Yet those same bands may be the very thing that differentiates Musique Automatique from the increasingly dense schedule of local and regional music festivals.

“The thing that sets this apart from the other festivals is the bands,” offers Chad Pry, guitarist and vocalist for On The Take, who will be performing on the event’s opening night at the New French Bar. “These are really some of the best bands in Asheville. These bands may not have huge draws, and they may not be consumed by networking in a cesspool of backscratchers, but they have integrity and good music.”

And if that doesn’t convince you, there’s always the perspective provided by Ryan Cox of the If You Wannas (performing on Saturday at New French Bar), who says: “This festival rocks harder than any other festival in Asheville because it’s got a ‘Frenchier’ name!”

While gathering the city’s rock community together is a worthy cause, Carson says that awareness is an equally important goal. “If [the audience] sees one band and thinks, ‘Man that was awesome,’ then this festival is a good thing. We want to expand the audiences for all of these bands.”

In keeping with that sense of community spirit, Musique Automatique will also showcase the works of local clothing designers—a group long affiliated with the local-music scene—and host a Wednesday night fashion show at The Orange Peel featuring threads from Custom, Honeypot, Hunk, Minx and more, beginning at 7:30 p.m. The Blue Ridge Rollergirls, Unifire Theatre and various graffiti artists will also make appearances at various shows throughout the weekend. LaZoom Tours has chipped in to bus the crowds from one venue to another. And even The Orange Peel—the former hosts of the Smashing Pumpkins—have joined in.

“There’s so much local art and rock ‘n’ roll,” Carson says of the variety. “It kind of goes hand in hand.”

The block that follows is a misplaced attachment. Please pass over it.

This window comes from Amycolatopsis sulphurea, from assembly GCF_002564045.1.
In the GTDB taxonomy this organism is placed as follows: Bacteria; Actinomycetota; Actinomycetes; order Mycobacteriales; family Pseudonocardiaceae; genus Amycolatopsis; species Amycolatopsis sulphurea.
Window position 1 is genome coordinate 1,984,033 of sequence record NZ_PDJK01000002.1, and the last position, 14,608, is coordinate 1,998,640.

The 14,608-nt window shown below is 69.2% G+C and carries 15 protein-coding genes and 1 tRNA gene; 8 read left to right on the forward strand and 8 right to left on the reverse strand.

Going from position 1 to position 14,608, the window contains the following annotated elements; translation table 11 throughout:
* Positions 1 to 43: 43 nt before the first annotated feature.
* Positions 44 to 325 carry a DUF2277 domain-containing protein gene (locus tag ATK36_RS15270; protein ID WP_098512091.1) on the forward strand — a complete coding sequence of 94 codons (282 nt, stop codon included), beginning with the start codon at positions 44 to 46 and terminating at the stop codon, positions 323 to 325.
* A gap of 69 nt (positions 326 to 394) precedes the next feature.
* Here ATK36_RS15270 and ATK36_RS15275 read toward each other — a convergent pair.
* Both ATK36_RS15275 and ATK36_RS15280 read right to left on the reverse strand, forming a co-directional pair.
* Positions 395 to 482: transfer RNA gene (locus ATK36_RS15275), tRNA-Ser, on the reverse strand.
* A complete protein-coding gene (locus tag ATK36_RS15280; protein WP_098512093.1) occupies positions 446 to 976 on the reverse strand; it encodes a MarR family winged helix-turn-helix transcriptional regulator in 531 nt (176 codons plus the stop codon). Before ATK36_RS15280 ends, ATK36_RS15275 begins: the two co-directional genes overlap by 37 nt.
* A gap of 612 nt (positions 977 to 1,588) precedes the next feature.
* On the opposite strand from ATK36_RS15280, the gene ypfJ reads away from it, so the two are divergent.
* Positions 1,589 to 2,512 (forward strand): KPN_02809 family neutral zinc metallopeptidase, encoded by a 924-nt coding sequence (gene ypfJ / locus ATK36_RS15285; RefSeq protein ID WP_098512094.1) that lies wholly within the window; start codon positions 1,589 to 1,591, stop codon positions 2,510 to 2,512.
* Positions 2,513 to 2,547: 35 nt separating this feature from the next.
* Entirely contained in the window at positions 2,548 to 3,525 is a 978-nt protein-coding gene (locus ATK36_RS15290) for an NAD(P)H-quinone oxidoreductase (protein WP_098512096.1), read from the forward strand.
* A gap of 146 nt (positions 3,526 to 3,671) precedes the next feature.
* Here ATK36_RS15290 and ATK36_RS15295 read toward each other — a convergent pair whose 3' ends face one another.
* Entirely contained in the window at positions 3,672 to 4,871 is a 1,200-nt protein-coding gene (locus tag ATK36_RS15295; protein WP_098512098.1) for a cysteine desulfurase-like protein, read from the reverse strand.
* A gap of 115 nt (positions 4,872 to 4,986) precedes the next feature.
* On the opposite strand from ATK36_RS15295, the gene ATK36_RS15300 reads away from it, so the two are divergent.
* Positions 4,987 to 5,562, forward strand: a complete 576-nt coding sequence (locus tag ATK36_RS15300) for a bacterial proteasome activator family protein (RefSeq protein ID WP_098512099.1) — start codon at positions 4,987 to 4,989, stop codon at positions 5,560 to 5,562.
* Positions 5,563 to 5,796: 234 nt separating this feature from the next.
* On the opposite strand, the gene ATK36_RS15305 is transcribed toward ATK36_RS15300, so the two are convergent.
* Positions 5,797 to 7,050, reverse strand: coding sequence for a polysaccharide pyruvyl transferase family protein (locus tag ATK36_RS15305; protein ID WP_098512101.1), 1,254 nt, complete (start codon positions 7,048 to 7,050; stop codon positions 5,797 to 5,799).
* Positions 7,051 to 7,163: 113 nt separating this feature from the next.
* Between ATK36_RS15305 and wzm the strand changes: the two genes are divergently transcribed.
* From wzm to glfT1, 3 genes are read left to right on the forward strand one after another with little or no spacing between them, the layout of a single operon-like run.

The organizers have also been keeping an eye on the future, with performances being recorded by Hill Creek Studios for a future compilation CD—something Carson sees as “a documentation of what we are doing.”

With all of the planning and promotion, along with organizing various sponsors, acts, contributors and volunteers—it’s easy to lose sight of the fact that Musique Automatique has its roots as spur-of-the-moment idea from a little more than a year ago. Which may mean that Carson and his team are onto something.

“We’ve been planning this for three-and-a-half months now, nonstop,” says a seemingly exhausted Carson. “Thank God it’s [this] week.”

[Jason Bugg is a freelance writer based in Asheville.]

who: Musique Automatique
what: Thirty-three local bands playing at five local venues over the course of four days
where: New French Bar, The Orange Peel, Stella Blue, The Grey Eagle and Westville Pub
when: Wednesday, July 9, through Saturday, July 12 ($15 per venue per night, or $40 for an all-access pass. Visit www.myspace.com/musiqueautomatiquefest for a complete list of events and times.)